Even in the face of modern-day racism, the majority of the country views this historical slavery as a true evil that was rightfully fought against during the civil war. It is the deeper commentary that serves as a foundation for what we still need to fight against today that is shortchanged in this film. A figure like Tubman could provide an example of a woman who not only stood against these evils of racism and slavery, but was active in their destruction, not through some sort of superpower guiding her to be labeled as “Moses”, a call-back to the leader of the Hebrews who led them out of Egypt and towards the promised land. Instead, using the historical title and its association with the Biblical narrative and the underground railroad, the film could have demonstrated a deeper moral center that demonstrated how Harriet Tubman did what she was able to do with what skills she possessed, and how we can too. This is a message that could inspire many who still need to fight racism and slavery (especially modern-day trafficking) today.

In Harriet, Tubman arrives safely in Philadelphia, which proves to be a place for her to train and hone her skills like Batman did in the mountain fortress of Ra’s al Ghul in Batman Begins. This is done through her association with William Still (Leslie Odom Jr.-Murder on the Orient Express) and Marie Buchanon (Janelle Monae-Hidden Figures, Moonlight). Soon, however, she will go back to fight her arch-nemesis Gideon Brodess, his slave-tracker, and lead the people to freedom.

While this superhero approach might succeed in helping people feel good about the story as a whole, it has the cumulative effect of creating a hollow myth compared to the true greatness that was Harriet Tubman. The film alludes to several things that it doesn’t develop well, but could have crafted in the script to create a more grounded, historical person. For example, did you know that Harriet Tubman was a spy in the Civil War, and then was the first woman to lead an armed expedition in the war? She helped plan the raid on Harper’s Ferry with John Brown, and personally led the raid at Combahee Ferry, liberating 100’s of slaves. This last mentioned raid is given a tiny fraction of screen time, but these things are so much more interesting than what we are shown. The clandestine “underground railroad” is paid lip-service, but no real development is given to it other than what is needed to facilitate her getting back into the action of bringing slaves from her area of Maryland back to Philadelphia, and later Canada.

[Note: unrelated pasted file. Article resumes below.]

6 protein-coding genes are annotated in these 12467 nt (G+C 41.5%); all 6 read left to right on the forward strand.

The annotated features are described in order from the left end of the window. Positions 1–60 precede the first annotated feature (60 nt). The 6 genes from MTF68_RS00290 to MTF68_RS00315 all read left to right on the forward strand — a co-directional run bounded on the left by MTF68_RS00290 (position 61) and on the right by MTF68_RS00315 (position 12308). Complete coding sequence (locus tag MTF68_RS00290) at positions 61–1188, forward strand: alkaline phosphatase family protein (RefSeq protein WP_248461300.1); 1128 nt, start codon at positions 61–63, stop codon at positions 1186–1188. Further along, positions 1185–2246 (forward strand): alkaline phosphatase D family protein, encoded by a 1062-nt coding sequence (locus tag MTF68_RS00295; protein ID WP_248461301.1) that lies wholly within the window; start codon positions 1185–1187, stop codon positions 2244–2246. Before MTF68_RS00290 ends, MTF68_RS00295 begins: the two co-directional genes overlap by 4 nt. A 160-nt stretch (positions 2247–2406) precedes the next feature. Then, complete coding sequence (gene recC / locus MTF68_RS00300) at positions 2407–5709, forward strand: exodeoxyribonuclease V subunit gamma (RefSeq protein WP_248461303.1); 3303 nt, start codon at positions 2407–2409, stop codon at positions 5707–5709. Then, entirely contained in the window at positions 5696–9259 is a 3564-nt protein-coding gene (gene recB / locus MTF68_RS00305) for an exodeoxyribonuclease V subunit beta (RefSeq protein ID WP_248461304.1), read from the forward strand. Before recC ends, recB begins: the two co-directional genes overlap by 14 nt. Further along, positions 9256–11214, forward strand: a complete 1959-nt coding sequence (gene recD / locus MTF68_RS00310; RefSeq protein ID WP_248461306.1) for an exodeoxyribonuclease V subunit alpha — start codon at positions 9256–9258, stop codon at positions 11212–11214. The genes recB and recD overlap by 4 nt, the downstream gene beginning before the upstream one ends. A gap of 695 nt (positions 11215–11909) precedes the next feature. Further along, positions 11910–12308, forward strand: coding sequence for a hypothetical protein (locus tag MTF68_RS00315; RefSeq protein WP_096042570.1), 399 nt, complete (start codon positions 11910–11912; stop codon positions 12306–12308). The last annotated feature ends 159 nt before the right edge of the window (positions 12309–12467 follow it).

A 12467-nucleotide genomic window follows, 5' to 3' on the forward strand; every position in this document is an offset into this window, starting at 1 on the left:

Harriet Tubman is a figure deserving of proper recognition for her accomplishments, and should be an inspiration to every human being alive. Harriet, as a film, however, is not worthy to be praised as much as we need to praise its main subject. The cast is strong, and so is the cinematography. The music is one of the strongest part of the film, both the score and the way in which Tubman used music to communicate to slaves to draw them out of the fields and call them to escape with her. There is much to be mined from this film that was good, but taken as a whole it doesn’t feel so, well….super.

Harriet Tubman deserves to be on our $20 bill, and she deserves to be an historical figure that we continue to draw inspiration from. She is worthy of several films that depict all of her story from her oppressive origins, her fight to free slaves, her roles in the civil war, and her involvement in the women’s suffrage movement. What she doesn’t need is to have her story turned into a myth by mirroring the narrative arcs of the modern day superhero films we see from Marvel and DC. She is so much greater than Harriet.